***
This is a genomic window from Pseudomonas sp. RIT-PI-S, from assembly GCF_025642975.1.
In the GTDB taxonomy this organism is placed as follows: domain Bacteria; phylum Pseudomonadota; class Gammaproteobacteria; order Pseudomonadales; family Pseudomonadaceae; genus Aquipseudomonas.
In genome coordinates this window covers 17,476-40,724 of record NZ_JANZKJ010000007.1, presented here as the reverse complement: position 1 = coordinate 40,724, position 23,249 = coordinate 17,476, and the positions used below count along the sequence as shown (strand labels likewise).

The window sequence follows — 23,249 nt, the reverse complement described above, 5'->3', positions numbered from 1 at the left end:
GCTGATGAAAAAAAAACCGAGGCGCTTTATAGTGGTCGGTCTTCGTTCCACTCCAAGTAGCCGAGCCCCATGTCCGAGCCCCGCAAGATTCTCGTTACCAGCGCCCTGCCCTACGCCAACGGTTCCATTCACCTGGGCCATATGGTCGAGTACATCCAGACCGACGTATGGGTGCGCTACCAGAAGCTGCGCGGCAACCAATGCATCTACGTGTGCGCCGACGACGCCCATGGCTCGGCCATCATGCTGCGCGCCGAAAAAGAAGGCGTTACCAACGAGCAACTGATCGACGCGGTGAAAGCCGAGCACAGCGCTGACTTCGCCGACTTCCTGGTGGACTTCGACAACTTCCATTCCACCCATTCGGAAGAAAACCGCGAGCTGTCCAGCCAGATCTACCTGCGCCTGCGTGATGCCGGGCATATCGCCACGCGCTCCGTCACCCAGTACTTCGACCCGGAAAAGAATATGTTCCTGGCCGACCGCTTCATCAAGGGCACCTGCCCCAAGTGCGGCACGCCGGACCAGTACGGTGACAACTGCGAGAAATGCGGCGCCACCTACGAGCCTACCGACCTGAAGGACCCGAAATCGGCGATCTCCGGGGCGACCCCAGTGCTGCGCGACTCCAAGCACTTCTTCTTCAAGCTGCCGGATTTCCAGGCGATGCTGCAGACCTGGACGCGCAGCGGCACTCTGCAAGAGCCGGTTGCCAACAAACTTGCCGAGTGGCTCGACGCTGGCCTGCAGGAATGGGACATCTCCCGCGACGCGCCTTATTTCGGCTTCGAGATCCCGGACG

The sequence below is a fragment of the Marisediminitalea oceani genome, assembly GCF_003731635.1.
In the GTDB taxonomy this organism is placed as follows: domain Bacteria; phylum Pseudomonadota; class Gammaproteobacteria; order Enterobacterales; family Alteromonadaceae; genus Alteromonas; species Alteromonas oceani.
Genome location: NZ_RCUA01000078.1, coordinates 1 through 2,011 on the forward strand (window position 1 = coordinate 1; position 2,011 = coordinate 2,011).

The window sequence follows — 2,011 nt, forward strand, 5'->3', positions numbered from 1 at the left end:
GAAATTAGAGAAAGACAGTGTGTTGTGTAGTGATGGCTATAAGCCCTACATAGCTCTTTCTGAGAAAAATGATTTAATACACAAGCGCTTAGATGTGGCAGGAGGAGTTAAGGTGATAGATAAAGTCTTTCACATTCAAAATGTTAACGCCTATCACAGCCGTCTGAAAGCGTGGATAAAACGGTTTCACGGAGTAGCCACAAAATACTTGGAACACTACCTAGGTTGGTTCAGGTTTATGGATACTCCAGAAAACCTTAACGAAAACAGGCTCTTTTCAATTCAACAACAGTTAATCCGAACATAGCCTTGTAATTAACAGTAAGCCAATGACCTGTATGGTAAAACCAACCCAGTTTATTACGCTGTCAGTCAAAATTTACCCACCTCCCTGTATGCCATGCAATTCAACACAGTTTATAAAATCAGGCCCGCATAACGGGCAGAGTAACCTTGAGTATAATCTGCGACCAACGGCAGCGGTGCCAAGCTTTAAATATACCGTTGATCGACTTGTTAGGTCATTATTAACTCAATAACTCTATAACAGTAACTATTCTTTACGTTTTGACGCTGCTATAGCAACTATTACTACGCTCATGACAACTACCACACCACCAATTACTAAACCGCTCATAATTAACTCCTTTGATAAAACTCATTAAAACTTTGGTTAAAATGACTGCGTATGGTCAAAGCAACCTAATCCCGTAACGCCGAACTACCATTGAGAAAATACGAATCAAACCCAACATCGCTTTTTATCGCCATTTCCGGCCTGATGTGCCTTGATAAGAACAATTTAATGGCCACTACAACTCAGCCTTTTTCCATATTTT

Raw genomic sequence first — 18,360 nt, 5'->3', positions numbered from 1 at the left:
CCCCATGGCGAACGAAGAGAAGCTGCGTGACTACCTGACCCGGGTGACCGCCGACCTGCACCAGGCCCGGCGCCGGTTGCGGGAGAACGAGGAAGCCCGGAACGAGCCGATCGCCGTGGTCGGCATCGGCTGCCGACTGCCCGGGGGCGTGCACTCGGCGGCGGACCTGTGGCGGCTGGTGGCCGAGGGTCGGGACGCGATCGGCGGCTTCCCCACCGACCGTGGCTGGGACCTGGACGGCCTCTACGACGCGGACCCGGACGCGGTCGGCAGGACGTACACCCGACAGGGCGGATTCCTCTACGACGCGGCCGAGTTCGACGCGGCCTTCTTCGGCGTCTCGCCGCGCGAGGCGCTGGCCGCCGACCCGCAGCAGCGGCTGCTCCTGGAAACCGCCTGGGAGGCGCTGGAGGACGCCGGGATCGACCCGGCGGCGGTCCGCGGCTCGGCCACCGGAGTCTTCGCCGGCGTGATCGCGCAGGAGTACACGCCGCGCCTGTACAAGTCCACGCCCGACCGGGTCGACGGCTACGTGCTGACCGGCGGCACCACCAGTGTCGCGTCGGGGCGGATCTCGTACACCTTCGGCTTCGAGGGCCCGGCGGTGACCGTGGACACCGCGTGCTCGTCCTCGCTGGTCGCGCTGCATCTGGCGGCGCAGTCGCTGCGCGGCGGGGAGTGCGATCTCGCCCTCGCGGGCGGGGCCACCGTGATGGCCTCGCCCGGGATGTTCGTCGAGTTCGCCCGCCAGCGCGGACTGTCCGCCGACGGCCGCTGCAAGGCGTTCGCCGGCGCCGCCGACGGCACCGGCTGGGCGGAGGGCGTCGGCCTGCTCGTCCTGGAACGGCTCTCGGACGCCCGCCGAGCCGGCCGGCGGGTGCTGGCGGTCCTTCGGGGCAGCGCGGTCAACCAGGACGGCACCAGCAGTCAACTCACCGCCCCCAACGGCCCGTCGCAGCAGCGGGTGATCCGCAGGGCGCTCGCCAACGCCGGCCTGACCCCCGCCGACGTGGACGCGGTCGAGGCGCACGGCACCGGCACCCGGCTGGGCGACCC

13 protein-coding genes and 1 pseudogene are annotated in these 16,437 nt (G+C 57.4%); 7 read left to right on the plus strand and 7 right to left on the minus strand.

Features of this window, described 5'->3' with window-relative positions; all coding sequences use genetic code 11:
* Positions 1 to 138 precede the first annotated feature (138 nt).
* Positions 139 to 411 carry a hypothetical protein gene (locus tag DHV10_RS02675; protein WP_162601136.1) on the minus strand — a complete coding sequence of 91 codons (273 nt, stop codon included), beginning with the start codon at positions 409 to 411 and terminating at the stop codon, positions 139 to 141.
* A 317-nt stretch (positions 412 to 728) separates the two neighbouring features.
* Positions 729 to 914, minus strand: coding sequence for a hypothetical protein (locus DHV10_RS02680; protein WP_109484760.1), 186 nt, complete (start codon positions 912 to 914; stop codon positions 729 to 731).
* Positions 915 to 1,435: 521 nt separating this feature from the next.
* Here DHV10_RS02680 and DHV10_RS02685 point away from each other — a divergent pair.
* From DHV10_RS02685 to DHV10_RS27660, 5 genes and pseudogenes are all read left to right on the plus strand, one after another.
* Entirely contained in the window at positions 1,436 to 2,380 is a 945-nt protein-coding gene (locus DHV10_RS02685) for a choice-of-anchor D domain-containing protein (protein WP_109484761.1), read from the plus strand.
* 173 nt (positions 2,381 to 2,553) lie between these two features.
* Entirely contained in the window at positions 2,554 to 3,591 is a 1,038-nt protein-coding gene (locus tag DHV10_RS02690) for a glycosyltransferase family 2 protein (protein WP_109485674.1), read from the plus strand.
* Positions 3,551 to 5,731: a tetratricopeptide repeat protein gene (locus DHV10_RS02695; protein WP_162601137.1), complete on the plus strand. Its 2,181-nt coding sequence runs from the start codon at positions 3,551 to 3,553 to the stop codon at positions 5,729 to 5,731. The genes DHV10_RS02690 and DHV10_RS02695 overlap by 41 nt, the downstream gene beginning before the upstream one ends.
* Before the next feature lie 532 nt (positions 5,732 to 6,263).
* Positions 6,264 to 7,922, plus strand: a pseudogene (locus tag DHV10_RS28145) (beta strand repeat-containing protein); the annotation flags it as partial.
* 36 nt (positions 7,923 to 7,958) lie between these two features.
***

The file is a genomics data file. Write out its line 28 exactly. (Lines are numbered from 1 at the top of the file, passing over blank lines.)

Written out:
* 36 nt (positions 7,923 to 7,958) lie between these two features.